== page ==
My #FirstPictureBook Q&A

What inspired these Halloween-friendly picture books?

October 30, 2017

Tags: Joy Keller, Ed Masessa, Miriam Glassman, Abraham Schroeder

Click to read entire Q&As by these #firstpicturebook authors:

Joy Keller: When my kids were little, they had very specific taste in books. My daughter only wanted to read Halloween books, and my son only wanted to read truck books. I thought to myself, “Why hasn’t someone written a book about monsters and trucks? It could be called MONSTER TRUCKS.” Bingo! There was my idea.

Ed Masessa: Like many of my generation, The Wizard of Oz was my favorite movie as a child. It was shown once a year on TV and it wasn’t until we got our first color TV that I realized that part of it was filmed in color. The flying monkey scene might have been terrifying if I hadn’t been so inquisitive. As they threw Scarecrow’s straw all around, I always wondered what happened to his bones. I thought it would be a cool tribute to my childhood imagination to create a scarecrow with a skeleton.

Miriam Glassman:My eldest daughter inspired this story when she was very young and said, “What if there was a queen who so mean, all she ever ate was burnt cupcakes?” At the same time, I was somewhat obsessed with the score from the Sondheim musical, Into the Woods, particularly the storyline of the witch and her attachment issues with her daughter, Rapunzel. Somehow, thoughts of Rapunzel came together with those of the burnt-cupcake eating queen. I turned her into a witch, and imagined her as the sister of the witch from Rapunzel. I wondered what would happen if that baby was left in the sister’s hands to raise. Though I didn’t consciously set out to write an adoption story, that’s what it turned out to be. Perhaps subconsciously, I was thinking about my two adopted nieces.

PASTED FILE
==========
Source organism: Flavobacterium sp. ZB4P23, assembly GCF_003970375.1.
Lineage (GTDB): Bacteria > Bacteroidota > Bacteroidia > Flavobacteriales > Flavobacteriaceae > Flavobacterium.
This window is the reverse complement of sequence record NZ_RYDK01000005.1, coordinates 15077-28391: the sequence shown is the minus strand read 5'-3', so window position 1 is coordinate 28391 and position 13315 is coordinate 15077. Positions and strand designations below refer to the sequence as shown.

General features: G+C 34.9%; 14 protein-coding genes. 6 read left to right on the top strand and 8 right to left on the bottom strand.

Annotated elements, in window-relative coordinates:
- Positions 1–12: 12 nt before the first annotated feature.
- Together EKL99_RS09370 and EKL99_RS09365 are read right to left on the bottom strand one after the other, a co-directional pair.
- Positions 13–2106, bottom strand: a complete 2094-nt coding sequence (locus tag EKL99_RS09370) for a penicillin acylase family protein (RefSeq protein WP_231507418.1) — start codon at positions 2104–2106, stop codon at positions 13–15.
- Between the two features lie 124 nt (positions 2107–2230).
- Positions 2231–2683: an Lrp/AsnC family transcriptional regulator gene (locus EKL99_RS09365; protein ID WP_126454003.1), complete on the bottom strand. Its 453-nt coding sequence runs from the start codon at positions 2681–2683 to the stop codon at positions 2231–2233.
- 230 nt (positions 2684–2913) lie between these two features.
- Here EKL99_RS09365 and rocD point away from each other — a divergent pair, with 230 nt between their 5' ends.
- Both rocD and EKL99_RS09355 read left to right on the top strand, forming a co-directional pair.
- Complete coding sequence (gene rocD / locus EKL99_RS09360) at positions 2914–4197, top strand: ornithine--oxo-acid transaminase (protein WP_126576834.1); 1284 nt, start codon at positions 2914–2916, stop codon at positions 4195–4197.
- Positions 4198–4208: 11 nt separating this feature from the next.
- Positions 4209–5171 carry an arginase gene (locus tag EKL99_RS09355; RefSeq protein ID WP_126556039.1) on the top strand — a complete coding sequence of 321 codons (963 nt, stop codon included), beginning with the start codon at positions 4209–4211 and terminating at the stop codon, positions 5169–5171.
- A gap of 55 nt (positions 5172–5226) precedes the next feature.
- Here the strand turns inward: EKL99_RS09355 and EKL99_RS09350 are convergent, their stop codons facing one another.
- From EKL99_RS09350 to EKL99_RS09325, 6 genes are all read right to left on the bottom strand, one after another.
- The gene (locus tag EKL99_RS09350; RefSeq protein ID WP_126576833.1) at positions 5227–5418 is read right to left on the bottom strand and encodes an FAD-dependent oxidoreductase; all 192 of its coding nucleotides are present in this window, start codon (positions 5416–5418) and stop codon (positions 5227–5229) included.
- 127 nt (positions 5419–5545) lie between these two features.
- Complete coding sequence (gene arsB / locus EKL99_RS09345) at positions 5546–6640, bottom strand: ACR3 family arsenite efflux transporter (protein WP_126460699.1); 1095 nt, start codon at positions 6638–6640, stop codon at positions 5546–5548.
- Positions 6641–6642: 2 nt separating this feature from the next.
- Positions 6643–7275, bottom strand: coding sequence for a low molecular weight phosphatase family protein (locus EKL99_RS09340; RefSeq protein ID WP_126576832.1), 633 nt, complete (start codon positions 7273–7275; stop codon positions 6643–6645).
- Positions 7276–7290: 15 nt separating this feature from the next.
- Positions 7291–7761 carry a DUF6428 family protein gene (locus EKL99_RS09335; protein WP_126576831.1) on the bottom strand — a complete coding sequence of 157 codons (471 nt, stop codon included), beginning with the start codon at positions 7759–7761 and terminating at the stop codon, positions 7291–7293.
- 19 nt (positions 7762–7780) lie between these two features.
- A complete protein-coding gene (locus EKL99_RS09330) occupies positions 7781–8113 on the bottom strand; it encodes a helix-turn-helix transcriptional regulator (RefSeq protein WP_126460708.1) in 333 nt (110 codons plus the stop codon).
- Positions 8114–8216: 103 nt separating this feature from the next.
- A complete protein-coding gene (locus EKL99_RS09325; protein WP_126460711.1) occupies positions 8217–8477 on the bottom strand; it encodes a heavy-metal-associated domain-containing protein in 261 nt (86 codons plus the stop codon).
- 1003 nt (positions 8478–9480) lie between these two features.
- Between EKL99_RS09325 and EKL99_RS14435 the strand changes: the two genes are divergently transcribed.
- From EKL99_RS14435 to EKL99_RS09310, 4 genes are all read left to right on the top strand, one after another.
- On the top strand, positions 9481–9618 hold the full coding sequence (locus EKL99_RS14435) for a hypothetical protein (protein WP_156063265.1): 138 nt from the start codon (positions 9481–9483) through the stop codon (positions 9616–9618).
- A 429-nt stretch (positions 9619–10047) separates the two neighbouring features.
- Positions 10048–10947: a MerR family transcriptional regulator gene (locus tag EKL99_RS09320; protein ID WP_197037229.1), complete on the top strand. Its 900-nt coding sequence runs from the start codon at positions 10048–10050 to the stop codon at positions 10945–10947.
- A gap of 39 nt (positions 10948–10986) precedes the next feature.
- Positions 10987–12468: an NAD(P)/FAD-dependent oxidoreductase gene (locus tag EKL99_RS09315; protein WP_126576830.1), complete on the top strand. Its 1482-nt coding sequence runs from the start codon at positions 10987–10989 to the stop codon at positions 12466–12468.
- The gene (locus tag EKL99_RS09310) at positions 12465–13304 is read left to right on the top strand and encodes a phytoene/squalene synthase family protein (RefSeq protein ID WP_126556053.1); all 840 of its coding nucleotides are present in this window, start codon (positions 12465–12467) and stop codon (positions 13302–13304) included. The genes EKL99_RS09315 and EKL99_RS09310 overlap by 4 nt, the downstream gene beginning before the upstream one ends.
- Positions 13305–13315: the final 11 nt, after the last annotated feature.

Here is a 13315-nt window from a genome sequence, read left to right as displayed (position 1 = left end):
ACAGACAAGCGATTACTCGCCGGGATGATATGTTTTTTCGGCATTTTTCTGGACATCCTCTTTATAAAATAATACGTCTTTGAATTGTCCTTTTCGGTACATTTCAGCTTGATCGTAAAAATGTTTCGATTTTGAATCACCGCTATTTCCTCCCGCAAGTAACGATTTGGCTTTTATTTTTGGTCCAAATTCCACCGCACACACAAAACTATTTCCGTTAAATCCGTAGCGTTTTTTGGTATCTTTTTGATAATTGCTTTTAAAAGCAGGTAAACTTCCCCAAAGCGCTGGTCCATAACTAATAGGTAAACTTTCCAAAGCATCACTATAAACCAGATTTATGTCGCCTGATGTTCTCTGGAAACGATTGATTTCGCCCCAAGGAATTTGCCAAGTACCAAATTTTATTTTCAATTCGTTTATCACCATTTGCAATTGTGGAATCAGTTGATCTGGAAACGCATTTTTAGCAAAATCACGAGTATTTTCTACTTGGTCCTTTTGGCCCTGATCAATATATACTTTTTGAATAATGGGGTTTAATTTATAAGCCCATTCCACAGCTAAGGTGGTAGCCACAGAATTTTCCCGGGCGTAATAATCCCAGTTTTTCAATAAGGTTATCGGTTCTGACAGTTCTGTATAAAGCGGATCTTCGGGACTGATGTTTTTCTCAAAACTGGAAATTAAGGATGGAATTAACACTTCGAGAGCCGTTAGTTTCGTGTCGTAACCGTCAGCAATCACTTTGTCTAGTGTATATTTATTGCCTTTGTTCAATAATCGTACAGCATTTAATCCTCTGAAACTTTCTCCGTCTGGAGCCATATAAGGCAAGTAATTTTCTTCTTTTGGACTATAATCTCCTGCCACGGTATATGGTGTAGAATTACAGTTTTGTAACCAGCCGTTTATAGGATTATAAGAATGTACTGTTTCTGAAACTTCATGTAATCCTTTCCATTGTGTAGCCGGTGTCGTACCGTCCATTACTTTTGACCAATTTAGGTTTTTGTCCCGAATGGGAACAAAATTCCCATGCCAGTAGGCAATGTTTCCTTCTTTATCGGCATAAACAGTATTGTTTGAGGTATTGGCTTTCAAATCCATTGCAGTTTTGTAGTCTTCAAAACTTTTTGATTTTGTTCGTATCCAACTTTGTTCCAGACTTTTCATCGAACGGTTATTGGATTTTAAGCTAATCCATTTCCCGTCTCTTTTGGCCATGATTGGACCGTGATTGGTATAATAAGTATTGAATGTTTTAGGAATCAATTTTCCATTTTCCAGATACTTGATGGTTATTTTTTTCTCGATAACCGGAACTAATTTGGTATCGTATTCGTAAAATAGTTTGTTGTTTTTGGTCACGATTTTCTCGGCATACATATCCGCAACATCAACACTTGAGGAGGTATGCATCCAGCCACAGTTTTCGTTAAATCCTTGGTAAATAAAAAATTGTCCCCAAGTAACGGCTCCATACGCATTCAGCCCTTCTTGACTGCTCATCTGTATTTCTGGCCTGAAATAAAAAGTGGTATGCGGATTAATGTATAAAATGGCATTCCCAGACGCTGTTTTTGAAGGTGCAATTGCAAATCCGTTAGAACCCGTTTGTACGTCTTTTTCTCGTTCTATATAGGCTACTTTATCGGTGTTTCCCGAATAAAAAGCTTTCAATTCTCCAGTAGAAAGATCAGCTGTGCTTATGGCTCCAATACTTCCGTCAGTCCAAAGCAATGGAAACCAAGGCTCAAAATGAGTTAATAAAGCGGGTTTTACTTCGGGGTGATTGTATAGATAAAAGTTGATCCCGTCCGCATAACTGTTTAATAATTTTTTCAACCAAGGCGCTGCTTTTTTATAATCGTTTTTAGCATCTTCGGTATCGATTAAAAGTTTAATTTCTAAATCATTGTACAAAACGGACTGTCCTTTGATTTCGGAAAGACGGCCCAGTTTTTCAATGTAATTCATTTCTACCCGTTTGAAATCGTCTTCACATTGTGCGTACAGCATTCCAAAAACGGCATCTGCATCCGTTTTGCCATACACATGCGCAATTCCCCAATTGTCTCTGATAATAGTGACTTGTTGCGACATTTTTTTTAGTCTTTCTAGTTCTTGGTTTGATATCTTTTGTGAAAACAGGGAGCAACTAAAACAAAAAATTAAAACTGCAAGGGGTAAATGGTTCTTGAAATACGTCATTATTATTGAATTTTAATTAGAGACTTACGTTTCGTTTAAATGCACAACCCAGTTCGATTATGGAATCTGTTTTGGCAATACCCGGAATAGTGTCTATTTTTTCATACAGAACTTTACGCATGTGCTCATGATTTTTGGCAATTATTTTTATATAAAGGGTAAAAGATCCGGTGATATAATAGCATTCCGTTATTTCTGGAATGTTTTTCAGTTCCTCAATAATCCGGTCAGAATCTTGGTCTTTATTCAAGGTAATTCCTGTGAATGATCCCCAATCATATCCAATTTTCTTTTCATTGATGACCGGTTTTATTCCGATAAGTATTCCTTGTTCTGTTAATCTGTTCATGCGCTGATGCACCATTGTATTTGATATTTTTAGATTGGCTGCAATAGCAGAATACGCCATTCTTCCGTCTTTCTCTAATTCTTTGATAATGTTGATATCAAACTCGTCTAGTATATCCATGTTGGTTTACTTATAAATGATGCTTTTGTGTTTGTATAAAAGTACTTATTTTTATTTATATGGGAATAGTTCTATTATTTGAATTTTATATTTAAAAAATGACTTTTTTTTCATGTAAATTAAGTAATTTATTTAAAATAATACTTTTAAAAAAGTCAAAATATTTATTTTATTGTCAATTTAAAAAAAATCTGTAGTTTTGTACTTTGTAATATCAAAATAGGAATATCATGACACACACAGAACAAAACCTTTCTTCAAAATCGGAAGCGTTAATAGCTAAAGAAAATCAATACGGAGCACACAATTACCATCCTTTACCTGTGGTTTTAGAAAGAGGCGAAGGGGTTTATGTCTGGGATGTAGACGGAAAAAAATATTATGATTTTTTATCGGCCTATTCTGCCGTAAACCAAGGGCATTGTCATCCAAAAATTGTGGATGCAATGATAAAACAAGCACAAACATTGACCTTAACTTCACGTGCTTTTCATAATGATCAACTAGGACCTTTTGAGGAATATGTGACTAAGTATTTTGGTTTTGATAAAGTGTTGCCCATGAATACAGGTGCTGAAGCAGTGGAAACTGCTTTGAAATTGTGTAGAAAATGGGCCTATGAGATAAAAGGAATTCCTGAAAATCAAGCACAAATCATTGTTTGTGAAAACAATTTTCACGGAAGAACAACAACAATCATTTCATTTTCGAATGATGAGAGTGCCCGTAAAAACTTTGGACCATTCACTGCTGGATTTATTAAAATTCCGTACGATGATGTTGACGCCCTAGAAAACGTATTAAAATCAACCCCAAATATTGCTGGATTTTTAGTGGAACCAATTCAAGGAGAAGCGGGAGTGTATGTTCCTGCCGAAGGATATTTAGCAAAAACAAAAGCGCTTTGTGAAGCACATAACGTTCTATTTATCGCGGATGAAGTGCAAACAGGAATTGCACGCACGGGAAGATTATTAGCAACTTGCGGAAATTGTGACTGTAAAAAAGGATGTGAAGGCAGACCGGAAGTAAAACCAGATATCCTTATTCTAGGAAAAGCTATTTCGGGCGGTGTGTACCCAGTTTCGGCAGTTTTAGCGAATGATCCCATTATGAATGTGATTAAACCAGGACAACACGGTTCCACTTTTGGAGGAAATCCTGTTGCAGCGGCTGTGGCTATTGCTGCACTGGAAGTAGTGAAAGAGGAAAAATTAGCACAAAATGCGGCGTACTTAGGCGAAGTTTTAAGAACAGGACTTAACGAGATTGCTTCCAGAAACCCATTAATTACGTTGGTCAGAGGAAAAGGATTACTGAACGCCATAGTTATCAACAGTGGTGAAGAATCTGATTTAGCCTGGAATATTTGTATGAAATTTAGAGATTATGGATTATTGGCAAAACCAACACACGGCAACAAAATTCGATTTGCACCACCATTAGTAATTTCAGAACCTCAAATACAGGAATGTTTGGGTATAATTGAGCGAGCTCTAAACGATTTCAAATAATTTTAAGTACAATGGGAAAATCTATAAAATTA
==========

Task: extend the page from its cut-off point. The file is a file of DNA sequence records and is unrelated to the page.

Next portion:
Abraham Schroeder : Around 2005 or 2006 I was working at the Museum of Fine Arts, Boston on a massive project to organize and catalog the collection of roughly 50,000 Japanese woodblock prints. Among them I found a charming image of bats and an umbrella from the 1880's by Tsukioka Yoshitoshi. Soon after that, the first little couplet started bouncing around in my head: "The gentleman bat, with his gentleman's cane, went out for a walk one night in the rain." The rhythms and ideas kept coming back to me, especially when I was out walking, gradually becoming more complex and interesting, and eventually I started writing all the bits and snippets down so I could start shaping them into a cohesive story.